BLP Demand Estimation with Python





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An overview of the model, examples, references, and other documentation can be found on Read the Docs <>_.

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PyBLP is a Python 3 implementation of routines for estimating the demand for differentiated products with BLP-type random coefficients logit models. This package was created by Jeff Gortmaker <> in collaboration with Chris Conlon <>.

Development of the package has been guided by the work of many researchers and practitioners. For a full list of references, including the original work of Berry, Levinsohn, and Pakes (1995) <>, refer to the references <> section of the documentation.


If you use PyBLP in your research, we ask that you also cite Conlon and Gortmaker (2020) <>_, which describes the advances implemented in the package. ::

    author = {Conlon, Christopher and Gortmaker, Jeff},
    title = {Best practices for differentiated products demand estimation with {PyBLP}},
    journal = {The RAND Journal of Economics},
    volume = {51},
    number = {4},
    pages = {1108-1161},
    doi = {},
    url = {},
    eprint = {},
    year = {2020}


The PyBLP package has been tested on Python <> versions 3.6, 3.7, and 3.8. The SciPy instructions <> for installing related packages is a good guide for how to install a scientific Python environment. A good choice is the Anaconda Distribution <>, since it comes packaged with the following PyBLP dependencies: NumPy <>, SciPy <>, SymPy <>, and Patsy <>. For absorption of high dimension fixed effects, PyBLP also depends on its companion package PyHDFE <>, which will be installed when PyBLP is installed.

However, PyBLP may not work with old versions of its dependencies. You can update PyBLP's Anaconda dependencies with::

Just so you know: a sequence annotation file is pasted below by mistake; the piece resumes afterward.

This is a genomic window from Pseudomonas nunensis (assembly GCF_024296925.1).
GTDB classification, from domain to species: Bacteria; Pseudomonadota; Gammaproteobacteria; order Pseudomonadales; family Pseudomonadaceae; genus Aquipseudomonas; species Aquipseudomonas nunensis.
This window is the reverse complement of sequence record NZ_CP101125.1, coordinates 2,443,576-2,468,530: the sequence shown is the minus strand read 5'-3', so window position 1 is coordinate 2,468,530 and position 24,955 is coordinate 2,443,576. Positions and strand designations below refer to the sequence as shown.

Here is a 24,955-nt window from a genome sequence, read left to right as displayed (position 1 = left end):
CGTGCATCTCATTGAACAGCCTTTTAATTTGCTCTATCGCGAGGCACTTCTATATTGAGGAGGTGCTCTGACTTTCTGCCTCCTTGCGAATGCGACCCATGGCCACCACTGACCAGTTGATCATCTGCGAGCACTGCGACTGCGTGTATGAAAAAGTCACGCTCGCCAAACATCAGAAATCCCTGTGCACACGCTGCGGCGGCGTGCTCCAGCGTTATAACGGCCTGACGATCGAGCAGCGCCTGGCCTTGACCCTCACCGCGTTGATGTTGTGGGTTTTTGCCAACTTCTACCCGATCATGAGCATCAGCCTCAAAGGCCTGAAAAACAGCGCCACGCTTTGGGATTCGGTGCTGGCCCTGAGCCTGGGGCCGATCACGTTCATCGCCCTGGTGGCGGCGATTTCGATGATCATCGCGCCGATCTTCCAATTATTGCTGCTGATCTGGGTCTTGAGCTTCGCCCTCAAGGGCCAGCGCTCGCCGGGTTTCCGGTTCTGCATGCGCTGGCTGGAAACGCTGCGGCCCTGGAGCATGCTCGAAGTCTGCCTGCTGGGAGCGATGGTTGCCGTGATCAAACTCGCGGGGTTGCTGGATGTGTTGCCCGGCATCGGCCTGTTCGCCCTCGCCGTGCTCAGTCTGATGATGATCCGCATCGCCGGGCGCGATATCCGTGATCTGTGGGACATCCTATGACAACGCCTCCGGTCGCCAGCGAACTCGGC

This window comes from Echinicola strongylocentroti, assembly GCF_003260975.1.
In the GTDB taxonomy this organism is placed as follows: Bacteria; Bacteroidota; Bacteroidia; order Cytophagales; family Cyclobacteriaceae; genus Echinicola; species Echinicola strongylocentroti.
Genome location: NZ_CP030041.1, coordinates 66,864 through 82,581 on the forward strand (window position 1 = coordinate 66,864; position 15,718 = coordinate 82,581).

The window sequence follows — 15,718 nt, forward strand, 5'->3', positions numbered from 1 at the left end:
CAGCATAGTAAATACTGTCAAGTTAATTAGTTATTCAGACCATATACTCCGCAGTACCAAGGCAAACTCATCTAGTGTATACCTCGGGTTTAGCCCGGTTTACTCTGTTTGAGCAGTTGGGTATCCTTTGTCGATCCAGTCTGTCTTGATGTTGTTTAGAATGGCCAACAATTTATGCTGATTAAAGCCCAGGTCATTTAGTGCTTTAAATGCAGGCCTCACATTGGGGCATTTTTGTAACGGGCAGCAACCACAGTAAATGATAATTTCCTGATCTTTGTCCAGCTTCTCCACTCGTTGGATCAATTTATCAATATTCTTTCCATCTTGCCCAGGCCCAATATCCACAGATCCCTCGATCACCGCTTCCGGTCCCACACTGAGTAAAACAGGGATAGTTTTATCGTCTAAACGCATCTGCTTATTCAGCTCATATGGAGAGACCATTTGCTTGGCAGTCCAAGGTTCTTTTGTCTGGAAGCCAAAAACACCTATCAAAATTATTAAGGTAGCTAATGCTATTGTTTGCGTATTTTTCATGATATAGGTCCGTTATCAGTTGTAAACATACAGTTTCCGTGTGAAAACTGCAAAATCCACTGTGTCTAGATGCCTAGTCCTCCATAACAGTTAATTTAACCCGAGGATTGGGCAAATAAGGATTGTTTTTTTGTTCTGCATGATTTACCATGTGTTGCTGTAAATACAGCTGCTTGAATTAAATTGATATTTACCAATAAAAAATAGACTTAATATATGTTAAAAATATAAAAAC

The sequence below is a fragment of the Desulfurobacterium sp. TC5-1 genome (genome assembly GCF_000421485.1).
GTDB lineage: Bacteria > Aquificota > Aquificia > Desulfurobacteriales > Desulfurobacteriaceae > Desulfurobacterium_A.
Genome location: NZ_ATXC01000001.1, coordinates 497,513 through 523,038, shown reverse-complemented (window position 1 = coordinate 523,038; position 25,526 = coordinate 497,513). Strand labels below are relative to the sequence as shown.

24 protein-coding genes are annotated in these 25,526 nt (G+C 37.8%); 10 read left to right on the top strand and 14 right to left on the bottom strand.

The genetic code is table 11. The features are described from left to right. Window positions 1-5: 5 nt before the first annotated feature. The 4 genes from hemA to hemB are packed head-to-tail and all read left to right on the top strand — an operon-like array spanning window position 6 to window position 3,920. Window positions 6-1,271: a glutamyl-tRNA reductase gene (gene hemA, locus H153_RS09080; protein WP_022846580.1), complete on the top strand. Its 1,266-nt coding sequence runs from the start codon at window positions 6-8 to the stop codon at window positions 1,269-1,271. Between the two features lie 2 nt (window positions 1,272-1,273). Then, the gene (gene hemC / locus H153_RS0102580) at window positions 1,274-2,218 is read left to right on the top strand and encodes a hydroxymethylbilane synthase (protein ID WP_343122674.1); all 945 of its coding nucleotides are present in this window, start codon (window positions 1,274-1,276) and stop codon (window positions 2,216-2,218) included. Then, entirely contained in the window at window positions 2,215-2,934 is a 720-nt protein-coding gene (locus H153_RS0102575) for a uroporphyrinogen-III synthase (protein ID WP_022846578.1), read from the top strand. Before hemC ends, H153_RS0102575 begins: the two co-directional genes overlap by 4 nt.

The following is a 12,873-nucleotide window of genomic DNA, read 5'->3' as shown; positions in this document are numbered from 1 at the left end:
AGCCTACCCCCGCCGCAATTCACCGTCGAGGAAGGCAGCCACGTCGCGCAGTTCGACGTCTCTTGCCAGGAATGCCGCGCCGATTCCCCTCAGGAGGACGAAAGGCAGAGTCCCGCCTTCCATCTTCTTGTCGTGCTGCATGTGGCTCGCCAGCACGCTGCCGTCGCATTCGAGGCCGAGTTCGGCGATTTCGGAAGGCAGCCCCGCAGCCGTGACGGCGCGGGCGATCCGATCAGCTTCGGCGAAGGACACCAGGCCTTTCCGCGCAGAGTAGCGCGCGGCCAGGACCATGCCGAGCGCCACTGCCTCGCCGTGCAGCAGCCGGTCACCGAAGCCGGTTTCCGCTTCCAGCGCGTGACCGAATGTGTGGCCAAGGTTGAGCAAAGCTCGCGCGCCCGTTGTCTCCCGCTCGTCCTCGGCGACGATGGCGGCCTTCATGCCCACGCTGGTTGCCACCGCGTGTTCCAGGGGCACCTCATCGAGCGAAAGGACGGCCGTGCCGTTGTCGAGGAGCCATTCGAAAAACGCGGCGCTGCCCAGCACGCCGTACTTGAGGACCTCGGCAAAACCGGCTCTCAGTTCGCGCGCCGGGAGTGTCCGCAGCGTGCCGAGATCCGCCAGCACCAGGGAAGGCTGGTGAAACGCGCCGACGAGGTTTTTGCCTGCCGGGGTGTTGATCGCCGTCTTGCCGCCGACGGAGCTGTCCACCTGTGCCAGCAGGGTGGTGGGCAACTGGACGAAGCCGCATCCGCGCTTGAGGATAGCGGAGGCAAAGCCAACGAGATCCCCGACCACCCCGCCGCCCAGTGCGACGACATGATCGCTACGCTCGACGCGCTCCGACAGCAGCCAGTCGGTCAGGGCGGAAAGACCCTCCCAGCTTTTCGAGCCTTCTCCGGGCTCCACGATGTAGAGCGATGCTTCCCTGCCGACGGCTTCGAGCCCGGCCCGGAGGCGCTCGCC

conda update numpy scipy sympy patsy

You can update PyHDFE with::

pip install --upgrade pyhdfe

You can install the current release of PyBLP with pip <>_::

pip install pyblp

You can upgrade to a newer release with the --upgrade flag::

pip install --upgrade pyblp

If you lack permissions, you can install PyBLP in your user directory with the --user flag::

pip install --user pyblp

Alternatively, you can download a wheel or source archive from PyPI <>. You can find the latest development code on GitHub <> and the latest development documentation here <>_.

Other Languages

Once installed, PyBLP can be incorporated into projects written in many other languages with the help of various tools that enable interoperability with Python.

For example, the reticulate <>_ package makes interacting with PyBLP in R straightforward::

pyblp <- import("pyblp")
pyblp$options$flush_output <- TRUE

Similarly, PyCall <>_ can be used to incorporate PyBLP into a Julia workflow::

using PyCall
pyblp = pyimport("pyblp")

The py command <>_ serves a similar purpose in MATLAB::



  • R-style formula interface
  • Bertrand-Nash supply-side moments
  • Multiple equation GMM
  • Demographic interactions
  • Micro moments that match demographic expectations and covariances
  • Second choice micro moments that match probabilities and covariances
  • Custom micro moments
  • Fixed effect absorption
  • Nonlinear functions of product characteristics
  • Concentrating out linear parameters
  • Normal and lognormal random coefficients
  • Parameter bounds and constraints
  • Random coefficients nested logit (RCNL)
  • Approximation to the pure characteristics model
  • Varying nesting parameters across groups
  • Logit and nested logit benchmarks
  • Classic BLP instruments
  • Differentiation instruments
  • Optimal instruments
  • Tests of overidentifying and model restrictions
  • Parametric boostrapping post-estimation outputs
  • Elasticities and diversion ratios
  • Marginal costs and markups
  • Profits and consumer surplus
  • Merger simulation
  • Custom counterfactual simulation
  • Synthetic data construction
  • SciPy or Artleys Knitro optimization
  • Fixed point acceleration
  • Monte Carlo, quasi-random sequences, quadrature, and sparse grids
  • Importance sampling
  • Custom optimization and iteration routines
  • Robust and clustered errors
  • Linear or log-linear marginal costs
  • Partial ownership matrices
  • Analytic gradients
  • Finite difference Hessians
  • Market-by-market parallelization
  • Extended floating point precision
  • Robust error handling

Features Slated for Future Versions

  • Fast, "Robust," and Approximately Correct (FRAC) estimation
  • Analytic Hessians
  • Mathematical Program with Equilibrium Constraints (MPEC)
  • Generalized Empirical Likelihood (GEL)
  • Discrete types
  • Newton methods for computing equilibrium prices

Bugs and Requests

Please use the GitHub issue tracker <>_ to submit bugs or to request features.

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